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Salma Hayek’s call for male pay cuts misses a crucial point about value and respect

Reuters/Regis Duvignau
“It is time now to be generous with the actresses.”
  • Jackie Bischof
By Jackie Bischof

Talent Lab editor

Published Last updated This article is more than 2 years old.

Salma Hayek Pinault made headlines today from the Cannes Film Festival when she suggested that highly paid male stars should take wage cuts to help bridge the gender pay gap.

Hayek, one of a number of actors who has spoken out against sexual misconduct (paywall) in Hollywood, including by producer Harvey Weinstein, said that men should make sacrifices to help with gender equality.

“It is time now to be generous with the actresses,” Hayek said. “If actors ask such inflated fees it will leave nothing for actresses. If the movie’s budget is $10m, the actor has to understand that if he is making $9.7m, it is going to be hard for equality. Otherwise they will kill the movie.”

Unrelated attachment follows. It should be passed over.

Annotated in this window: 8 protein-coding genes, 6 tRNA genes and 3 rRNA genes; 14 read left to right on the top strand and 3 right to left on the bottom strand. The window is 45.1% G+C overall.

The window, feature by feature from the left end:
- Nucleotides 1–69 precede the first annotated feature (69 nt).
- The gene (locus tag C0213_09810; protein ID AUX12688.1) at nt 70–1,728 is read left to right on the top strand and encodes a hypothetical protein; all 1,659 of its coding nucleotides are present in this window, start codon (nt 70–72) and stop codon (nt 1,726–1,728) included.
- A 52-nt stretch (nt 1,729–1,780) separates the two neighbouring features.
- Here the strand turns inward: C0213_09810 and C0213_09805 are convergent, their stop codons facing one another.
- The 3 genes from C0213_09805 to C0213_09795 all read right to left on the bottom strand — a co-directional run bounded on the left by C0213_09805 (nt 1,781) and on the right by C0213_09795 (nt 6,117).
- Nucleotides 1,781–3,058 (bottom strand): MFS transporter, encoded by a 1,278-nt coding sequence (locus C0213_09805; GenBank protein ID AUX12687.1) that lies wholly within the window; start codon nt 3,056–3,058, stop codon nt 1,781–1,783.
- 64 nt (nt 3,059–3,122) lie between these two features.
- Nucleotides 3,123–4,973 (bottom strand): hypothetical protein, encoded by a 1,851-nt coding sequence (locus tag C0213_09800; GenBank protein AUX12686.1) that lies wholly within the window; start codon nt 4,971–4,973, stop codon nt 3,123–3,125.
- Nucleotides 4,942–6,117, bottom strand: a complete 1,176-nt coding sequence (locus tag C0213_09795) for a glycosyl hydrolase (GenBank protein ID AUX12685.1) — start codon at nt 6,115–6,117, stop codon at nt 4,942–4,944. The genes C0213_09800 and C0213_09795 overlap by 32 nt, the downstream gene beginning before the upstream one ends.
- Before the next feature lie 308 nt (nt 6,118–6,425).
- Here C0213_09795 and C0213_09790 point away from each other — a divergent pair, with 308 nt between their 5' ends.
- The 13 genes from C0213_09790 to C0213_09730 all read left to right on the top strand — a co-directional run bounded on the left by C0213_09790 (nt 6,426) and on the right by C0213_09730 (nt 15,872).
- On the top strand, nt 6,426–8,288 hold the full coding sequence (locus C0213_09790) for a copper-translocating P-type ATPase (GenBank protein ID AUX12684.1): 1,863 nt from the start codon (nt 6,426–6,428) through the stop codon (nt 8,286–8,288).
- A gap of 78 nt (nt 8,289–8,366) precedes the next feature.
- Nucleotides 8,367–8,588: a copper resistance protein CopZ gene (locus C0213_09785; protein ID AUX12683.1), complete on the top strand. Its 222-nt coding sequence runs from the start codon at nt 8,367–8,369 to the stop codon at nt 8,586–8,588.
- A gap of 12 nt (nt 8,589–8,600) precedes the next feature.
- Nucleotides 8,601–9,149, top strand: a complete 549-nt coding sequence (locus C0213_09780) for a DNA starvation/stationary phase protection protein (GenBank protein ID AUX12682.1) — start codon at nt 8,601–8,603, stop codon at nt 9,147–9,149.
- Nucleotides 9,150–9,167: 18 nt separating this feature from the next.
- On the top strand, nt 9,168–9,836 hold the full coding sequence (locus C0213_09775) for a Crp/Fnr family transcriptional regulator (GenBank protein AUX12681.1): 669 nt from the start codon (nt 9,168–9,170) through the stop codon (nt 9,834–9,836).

But this approach is not necessarily one advocated by equal pay advocates, because of its focus on how much an employee earns, rather than how much they are valued and respected.

“You’re telling women, ‘Yeah, we’d rather take pay away from other people than increase your pay to what we had already defined as the value of this work,'” the co-founder of Ladies Get Paid, Ashley Louise, told CNN earlier this year. Louise’s comments came after news that male BBC presenters and the CEO of easyJet were taking cuts to their salaries to equalize them with their female colleagues.

For the FT’s Pilita Clark, male pay cuts are a problematic shortcut (paywall). Rather, fixing pay gaps “requires serious management effort, especially in industries long dominated by men.”

There’s also no guarantee that savings from these types of pay cuts would be redistributed, and they don’t explicitly address the underlying issues of persistent gender inequality that pervade the workplace, writes Scott Taylor of the University of Birmingham. Perhaps, Taylor writes, “men [should instead] contribute by arguing for more equal outcomes when setting pay rates, considering promotion applications, and making selection decisions.”

Hayek was one of 82 women who took part in a red carpet protest at the movie festival this weekend for equal rights. She acknowledged how divisive her suggestion of male pay cuts might be. “I will be hated for saying this,” she said. “I hope I can get another job.”

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